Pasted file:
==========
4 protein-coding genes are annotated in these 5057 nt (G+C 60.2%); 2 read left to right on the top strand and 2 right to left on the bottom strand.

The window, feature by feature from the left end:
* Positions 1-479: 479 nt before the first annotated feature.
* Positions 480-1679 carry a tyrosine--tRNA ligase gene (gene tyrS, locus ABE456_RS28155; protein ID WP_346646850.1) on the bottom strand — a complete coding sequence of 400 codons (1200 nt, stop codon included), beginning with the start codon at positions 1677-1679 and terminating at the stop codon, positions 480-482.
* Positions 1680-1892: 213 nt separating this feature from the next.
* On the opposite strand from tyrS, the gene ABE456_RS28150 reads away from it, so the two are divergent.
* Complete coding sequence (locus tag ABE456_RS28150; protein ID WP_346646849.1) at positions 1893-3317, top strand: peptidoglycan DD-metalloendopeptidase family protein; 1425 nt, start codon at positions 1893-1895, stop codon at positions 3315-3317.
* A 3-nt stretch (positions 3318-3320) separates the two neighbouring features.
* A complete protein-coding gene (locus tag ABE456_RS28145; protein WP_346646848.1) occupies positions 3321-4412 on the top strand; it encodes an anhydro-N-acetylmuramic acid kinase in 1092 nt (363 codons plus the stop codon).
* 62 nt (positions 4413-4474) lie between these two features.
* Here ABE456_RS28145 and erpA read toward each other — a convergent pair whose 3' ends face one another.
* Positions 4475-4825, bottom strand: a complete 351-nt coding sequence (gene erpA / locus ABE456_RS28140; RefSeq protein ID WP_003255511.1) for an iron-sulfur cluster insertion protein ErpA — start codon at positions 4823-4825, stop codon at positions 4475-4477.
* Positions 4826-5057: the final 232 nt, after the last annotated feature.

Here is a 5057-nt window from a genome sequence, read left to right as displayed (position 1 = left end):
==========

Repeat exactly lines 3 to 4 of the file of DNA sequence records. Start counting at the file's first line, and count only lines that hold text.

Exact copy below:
* Positions 1-479: 479 nt before the first annotated feature.
* Positions 480-1679 carry a tyrosine--tRNA ligase gene (gene tyrS, locus ABE456_RS28155; protein ID WP_346646850.1) on the bottom strand — a complete coding sequence of 400 codons (1200 nt, stop codon included), beginning with the start codon at positions 1677-1679 and terminating at the stop codon, positions 480-482.